Pleading Guilty for Crimes a Person Had Not Yet Been Sentenced For
In State v. Thompson, 200 Ariz. 439, 441, P6, 27 P.3d 796, 798 (2001), the court held that the defendant had been convicted of crimes to which he had pled guilty even though he had not yet been sentenced for those crimes.
In that case, the defendant committed two drug offenses. Id. at 440, P 2, 27 P.3d at 797.
Eleven days after the second drug offense, he committed theft. Id.
He pled guilty to the two drug offenses, but because he absconded he was not sentenced on the drug offenses even though the court had accepted his guilty plea. Id.
Thereafter, he was tried and convicted on the separate theft charge. Id.
When the State sought to classify the drug convictions as historical prior felony convictions for purposes of enhancing his sentence on the later-occuring theft, Thompson argued that the drug offenses could not be historical prior felonies because he had not yet been sentenced for the drug offenses, even though he had pled guilty to them prior to his conviction on the theft offenses. Id. at PP 3-4.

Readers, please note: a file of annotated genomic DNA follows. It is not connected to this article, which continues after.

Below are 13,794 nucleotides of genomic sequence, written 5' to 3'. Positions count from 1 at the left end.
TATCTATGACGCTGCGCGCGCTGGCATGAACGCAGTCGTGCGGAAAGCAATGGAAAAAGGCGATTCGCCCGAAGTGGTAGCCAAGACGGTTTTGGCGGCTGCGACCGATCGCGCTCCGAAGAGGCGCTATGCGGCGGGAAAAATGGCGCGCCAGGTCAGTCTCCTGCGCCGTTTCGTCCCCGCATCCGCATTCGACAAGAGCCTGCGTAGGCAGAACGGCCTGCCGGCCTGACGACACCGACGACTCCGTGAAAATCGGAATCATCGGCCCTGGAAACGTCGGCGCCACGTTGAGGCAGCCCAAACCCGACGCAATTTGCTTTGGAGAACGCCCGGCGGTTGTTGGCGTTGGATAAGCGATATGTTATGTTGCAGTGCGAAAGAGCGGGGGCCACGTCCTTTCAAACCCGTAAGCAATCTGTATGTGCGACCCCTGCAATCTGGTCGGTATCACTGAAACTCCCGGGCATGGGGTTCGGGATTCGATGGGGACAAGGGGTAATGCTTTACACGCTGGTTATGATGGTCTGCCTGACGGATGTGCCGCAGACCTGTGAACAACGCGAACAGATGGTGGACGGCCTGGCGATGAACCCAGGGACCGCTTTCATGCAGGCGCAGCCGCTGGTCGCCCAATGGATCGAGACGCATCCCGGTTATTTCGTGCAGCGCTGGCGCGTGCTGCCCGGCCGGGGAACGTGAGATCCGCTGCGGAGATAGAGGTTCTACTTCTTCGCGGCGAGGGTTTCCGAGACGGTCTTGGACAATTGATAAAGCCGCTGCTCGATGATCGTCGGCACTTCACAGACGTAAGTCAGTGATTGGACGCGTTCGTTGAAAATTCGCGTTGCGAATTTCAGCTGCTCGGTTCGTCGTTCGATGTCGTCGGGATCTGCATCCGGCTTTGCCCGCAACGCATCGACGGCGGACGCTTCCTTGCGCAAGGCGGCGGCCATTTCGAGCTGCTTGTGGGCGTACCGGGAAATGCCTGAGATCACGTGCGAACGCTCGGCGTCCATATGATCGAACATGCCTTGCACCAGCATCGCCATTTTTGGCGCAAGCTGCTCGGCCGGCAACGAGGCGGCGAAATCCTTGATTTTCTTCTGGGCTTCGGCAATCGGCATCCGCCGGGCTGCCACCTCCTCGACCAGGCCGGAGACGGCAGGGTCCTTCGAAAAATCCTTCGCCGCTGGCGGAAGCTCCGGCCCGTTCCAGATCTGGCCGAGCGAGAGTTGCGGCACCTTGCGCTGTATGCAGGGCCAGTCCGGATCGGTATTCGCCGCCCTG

The supreme court rejected that argument. Id. at 440-41, PP 6-9, 27 P.3d at 797-98.
In so doing, however, despite the absence in subsection (c) of an explicit requirement that the defendant be convicted of an historical prior felony prior to being convicted of the present offense, the supreme court also held that such a requirement existed:
The statute does not refer to the timing of the conviction for the prior offense. It just requires the prior offense to precede the present offense.
The defendant, however, argues that the term "historical prior felony conviction," means the conviction must precede the present offense.
But the statute provides only that the prior offense must precede the present offense. We do agree that the language "prior felony conviction" means something: the conviction on the prior offense must precede the conviction on the present offense.
In the same subsection of the statute, two of the other definitions of "historical prior felony convictions" presuppose a conviction on the prior offense. A.R.S. 13-604(V)(1)(a) and (d). It would be absurd for the statute to require a conviction for more serious felonies, but not for less serious felonies such as the defendant's drug offenses. Id. at 441, P 6, 27 P.3d at 798. In interpreting the phrase "prior felony conviction" to require that the conviction on the prior offense precede the conviction on the present offense, the supreme court clarified that it required both a prior offense and that the conviction on the prior offense precede the conviction on the present offense. "The conviction on the prior offense must precede the conviction on the present offense." Id.